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José María
Fenollera and Ibañez

1851−1918
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Biography and information

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José María Fenollera e Ibáñez (Valencia, December 10, 1851 - Santiago de Compostela, December 6, 1918) was a Spanish painter, especially known for his portraits and teaching work.

He studied at the School of Fine Arts in San Carlos, in his native city, to later enjoy a five-year stay (1872 to 1877) in Rome, pensioned by the Valencia Provincial Council along with other painters, such as Sorolla or Pinazo. He later traveled to Paris, learning the photogravure technique, to finally settle in Madrid, where he made cardboard for the Royal Tapestry Factory and contributed to the decoration of the extinct Café de Fornos.

In 1887 he moved to Santiago de Compostela, the city where he established his residence and served as a professor at the School of Fine Arts, maintaining a close relationship with the regionalist movement. His activity as a portraitist stands out from this period, painting such famous characters as Alfredo Brañas, Montero Ríos, José Carvajal Hué or Cardinal Payá, and the successive presidents of the Economic Society of Friends of the Compostela country. Frescoes from the University auditorium also sprang from his brush.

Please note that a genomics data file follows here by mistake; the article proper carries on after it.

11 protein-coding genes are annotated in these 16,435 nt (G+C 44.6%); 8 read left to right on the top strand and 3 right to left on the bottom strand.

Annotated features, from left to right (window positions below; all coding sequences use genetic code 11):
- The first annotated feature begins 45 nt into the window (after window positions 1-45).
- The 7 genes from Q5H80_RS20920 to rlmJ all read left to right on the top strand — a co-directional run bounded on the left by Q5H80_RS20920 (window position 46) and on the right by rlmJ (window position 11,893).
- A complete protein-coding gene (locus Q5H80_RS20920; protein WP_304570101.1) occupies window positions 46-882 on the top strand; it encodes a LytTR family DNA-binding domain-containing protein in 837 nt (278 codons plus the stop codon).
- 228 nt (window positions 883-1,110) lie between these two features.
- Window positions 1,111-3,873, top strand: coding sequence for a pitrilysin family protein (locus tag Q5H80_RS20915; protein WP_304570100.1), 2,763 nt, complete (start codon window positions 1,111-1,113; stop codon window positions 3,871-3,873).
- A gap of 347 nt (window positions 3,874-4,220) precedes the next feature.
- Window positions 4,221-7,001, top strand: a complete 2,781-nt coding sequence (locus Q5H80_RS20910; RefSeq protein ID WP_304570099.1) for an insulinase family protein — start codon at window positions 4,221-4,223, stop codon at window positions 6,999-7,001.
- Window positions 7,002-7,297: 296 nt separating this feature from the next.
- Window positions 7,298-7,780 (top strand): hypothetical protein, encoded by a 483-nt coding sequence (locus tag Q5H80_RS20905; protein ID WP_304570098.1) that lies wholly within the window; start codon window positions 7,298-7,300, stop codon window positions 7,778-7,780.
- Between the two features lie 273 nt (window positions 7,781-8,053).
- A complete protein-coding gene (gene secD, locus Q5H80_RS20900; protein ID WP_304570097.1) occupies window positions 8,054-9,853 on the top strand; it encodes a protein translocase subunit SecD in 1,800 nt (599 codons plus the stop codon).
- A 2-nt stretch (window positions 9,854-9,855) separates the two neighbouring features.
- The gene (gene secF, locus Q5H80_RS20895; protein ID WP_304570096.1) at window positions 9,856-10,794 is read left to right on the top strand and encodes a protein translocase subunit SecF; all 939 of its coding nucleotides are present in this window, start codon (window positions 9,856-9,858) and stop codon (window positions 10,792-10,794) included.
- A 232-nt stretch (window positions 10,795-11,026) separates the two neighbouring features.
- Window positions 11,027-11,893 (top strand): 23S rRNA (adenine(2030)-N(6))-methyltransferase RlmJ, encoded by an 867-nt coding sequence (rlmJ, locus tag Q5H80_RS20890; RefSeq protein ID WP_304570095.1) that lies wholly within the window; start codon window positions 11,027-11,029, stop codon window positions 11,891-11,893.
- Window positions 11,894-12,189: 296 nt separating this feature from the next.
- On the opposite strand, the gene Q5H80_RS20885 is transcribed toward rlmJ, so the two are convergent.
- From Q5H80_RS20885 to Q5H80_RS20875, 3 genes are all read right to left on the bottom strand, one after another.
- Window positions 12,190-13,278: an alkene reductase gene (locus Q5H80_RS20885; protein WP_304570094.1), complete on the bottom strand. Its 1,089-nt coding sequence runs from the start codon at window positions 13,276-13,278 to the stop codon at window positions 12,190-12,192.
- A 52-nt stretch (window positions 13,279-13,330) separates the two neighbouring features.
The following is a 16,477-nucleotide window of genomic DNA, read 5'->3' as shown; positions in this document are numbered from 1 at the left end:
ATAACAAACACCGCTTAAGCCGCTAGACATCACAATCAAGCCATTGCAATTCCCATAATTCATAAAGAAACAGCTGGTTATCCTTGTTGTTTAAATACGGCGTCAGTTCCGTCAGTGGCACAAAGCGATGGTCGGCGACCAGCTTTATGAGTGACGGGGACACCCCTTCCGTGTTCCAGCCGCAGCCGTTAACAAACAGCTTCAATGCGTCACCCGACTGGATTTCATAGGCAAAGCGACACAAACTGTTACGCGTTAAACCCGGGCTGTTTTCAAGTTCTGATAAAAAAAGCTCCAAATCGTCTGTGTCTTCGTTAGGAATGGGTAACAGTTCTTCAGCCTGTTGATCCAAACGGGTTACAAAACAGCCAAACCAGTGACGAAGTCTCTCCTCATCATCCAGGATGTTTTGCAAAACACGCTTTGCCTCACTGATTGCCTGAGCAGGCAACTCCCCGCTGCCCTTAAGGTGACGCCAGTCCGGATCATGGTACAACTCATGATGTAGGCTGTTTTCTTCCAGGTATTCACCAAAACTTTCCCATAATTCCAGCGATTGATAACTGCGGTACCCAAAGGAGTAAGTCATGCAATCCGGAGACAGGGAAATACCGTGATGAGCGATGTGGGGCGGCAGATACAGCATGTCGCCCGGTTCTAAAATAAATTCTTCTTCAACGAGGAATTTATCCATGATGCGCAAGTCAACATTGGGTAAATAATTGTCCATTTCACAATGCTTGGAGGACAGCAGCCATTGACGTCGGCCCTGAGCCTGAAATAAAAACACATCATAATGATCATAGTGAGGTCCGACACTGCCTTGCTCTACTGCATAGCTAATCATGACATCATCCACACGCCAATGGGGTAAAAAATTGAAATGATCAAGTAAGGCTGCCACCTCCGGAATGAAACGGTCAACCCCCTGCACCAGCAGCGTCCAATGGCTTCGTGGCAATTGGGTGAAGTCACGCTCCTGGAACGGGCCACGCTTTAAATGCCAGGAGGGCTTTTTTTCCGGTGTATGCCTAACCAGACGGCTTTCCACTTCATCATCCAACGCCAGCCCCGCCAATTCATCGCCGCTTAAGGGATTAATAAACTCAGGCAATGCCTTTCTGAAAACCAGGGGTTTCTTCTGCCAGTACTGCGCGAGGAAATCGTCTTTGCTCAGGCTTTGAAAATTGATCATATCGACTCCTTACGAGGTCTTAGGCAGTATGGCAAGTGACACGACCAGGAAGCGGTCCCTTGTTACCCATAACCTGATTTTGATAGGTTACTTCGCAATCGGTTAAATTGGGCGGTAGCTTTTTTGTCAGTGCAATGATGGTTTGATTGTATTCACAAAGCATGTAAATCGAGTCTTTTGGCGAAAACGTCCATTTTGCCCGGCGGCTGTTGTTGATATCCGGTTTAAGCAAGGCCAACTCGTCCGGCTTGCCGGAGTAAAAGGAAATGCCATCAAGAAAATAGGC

He married in 1890 with the Galician aristocrat Consuelo Velón y González-Pardo.

His stay in Santiago gave rise to numerous disciples, among which Ovidio Murgía Castro and Jenaro Carrero Fernández (members of the "suffering generation") stand out.

Among the prizes he obtained, the gold medal, with a diploma of honor, stands out at the Galician Regional Exposition, held in Santiago de Compostela in 1909.


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  • Techniques
    Watercolor, Oil, Pencil, Nib
  • Art forms
    Painting
  • Learning
  • Teacher